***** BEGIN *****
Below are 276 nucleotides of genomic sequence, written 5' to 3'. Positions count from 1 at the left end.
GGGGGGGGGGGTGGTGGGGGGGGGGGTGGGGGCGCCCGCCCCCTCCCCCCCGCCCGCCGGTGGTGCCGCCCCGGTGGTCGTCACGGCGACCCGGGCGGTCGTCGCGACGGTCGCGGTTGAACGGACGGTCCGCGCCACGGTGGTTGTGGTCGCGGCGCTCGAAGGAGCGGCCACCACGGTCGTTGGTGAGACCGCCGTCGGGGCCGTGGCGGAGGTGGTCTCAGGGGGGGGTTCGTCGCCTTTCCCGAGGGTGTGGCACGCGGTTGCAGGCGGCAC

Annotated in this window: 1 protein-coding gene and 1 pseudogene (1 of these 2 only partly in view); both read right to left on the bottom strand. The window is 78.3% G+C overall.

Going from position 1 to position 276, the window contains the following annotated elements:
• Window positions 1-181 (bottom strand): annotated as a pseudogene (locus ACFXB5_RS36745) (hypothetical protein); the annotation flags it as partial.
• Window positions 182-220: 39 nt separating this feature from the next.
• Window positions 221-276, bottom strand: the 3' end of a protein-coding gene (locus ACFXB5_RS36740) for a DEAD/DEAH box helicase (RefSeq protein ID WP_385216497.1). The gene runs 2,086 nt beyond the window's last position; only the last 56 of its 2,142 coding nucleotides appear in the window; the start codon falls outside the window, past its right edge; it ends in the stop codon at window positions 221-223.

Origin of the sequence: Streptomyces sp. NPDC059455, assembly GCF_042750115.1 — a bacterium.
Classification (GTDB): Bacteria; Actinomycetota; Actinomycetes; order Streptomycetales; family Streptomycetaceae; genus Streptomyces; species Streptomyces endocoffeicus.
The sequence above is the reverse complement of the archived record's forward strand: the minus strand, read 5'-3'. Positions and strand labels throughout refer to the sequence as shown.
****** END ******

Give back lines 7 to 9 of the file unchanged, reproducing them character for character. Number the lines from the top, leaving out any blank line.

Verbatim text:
• Window positions 221-276, bottom strand: the 3' end of a protein-coding gene (locus ACFXB5_RS36740) for a DEAD/DEAH box helicase (RefSeq protein ID WP_385216497.1). The gene runs 2,086 nt beyond the window's last position; only the last 56 of its 2,142 coding nucleotides appear in the window; the start codon falls outside the window, past its right edge; it ends in the stop codon at window positions 221-223.

Origin of the sequence: Streptomyces sp. NPDC059455, assembly GCF_042750115.1 — a bacterium.
Classification (GTDB): Bacteria; Actinomycetota; Actinomycetes; order Streptomycetales; family Streptomycetaceae; genus Streptomyces; species Streptomyces endocoffeicus.